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Wednesday, 31 July 1912


Senator GARDINER (New South Wales) . - I am in very much the same position as the last speaker. I feel very great reluctance in recording a vote which, perhaps, might be interpreted by some persons as an evidence of dissatisfaction with the work of a very conscientious commission. On the other hand, having heard the statement of facts made by Senators Henderson and Lynch, I should be very reluctant indeed not to. take their guidance in a matter affecting Western Australia. I am generally inclined to deal with these questions fairly. I think that, on this occasion, the balance will go down in favour of my colleagues here.


Senator Millen - Which colleagues?


Senator GARDINER - Had the Minister of Defence put up an argument in favour of the motion as strong as that given by Senator Henderson for sending the report back, I think I should be found voting behind the Government, as I generally am when I am wanted. I have another reason for sending the report back. We are up* against another grievance, and that is that the country constituencies are getting altogether too large for individuals to represent. There is a means of giving the country districts better representation. If this scheme be referred back to the Commissioners, the Government may take advantage of the interval to find a means of reducing the size of country constituencies by adding to the number of the senators, as the Constitution empowers the Parliament to do. Take, for instance, the State which I have the honour to represent in common with others. It is almost impossible for individuals to represent the huge constituencies which are to be found in that State, and the time is rapidly approaching when some steps must be taken to do what can be done to limit the size of country constituencies. I hope that the Government will give some consideration to the fact that the Constitution empowers Parliament tr> decrease the size of constituencies, and toincrease the number of senators.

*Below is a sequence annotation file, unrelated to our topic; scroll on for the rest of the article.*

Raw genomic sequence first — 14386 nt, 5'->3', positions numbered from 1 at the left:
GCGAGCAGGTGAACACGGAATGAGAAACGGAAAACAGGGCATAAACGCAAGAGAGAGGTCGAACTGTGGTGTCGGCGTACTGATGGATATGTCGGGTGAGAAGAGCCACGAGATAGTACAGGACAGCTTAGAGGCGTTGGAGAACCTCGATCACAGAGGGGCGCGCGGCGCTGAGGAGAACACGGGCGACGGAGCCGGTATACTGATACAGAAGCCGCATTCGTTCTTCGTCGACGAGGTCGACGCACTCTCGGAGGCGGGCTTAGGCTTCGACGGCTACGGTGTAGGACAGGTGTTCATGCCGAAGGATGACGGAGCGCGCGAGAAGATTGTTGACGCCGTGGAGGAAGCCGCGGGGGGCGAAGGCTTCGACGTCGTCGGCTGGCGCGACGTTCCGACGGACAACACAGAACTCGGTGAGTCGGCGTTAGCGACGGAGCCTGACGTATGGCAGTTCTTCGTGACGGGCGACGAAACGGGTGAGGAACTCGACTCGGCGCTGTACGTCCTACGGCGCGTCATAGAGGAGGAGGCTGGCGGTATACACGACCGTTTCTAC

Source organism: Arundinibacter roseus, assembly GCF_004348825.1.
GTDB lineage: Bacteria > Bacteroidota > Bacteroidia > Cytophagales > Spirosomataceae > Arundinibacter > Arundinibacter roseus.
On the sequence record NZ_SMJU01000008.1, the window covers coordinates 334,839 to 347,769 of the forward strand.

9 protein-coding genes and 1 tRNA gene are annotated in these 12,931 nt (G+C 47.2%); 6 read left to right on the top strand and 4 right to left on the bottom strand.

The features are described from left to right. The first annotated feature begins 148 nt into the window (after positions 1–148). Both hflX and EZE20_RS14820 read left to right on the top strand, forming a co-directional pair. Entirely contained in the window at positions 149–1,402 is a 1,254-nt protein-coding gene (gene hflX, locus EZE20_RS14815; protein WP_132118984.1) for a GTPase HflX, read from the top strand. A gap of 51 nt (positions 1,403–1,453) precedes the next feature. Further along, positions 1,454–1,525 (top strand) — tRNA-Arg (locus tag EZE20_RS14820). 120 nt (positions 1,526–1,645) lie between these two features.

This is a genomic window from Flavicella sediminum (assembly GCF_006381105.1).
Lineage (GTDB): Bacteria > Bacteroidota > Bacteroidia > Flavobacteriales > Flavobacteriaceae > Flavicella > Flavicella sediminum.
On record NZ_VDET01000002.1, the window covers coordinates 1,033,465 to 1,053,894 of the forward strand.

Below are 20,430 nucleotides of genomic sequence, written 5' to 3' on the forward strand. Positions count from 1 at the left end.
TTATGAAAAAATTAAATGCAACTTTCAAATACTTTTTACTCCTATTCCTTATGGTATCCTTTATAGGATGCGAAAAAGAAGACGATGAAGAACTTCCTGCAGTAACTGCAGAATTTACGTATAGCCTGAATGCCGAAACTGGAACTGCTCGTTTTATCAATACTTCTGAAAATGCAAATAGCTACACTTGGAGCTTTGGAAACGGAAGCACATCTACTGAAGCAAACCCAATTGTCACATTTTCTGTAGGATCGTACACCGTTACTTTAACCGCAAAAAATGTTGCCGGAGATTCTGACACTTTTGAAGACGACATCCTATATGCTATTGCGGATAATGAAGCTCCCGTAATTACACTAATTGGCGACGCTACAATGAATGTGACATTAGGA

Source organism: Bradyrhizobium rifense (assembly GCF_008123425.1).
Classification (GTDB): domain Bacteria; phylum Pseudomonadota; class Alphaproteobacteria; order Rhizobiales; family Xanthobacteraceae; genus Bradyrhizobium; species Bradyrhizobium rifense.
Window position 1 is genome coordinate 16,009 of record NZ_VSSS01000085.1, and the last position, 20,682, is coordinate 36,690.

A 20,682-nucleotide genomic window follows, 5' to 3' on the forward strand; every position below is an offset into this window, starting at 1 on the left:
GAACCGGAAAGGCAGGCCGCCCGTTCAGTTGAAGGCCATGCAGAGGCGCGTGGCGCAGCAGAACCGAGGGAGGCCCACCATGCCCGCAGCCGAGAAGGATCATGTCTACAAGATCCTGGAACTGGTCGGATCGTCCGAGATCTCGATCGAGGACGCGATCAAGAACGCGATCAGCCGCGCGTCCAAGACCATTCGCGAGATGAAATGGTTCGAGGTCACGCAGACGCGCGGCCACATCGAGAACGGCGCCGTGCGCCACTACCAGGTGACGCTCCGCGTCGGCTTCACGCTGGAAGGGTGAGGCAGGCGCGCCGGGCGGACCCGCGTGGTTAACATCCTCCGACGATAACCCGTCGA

Senator Millen - Do you mean with advantage ?


Senator GARDINER - I feel sure that it would be an advantage to the Leader of the Opposition if he had half-a-dozen more supporters here.


Senator Millen - We shall get them without an alteration of the electoral law.


Senator GARDINER - I think that every honorable senator must realize that questions do not receive that full debate here which they ought to get. The number, of senators is too small for the Senate tobe an effective deliberative assembly. I think that if its strength were increased tofortyeight senators, great advantages would" accrue.


The PRESIDENT - Order. I hopethat the honorable senator will not continue that line of argument.


Senator GARDINER - A proposal is submitted, sir, and I am putting before the Senate a better way out of the difficulty. I am quite reluctant to vote against the report of the Commissioners. I am perhaps more reluctant to vote against the expressed opinions of my colleagues Senators Henderson and Lynch.







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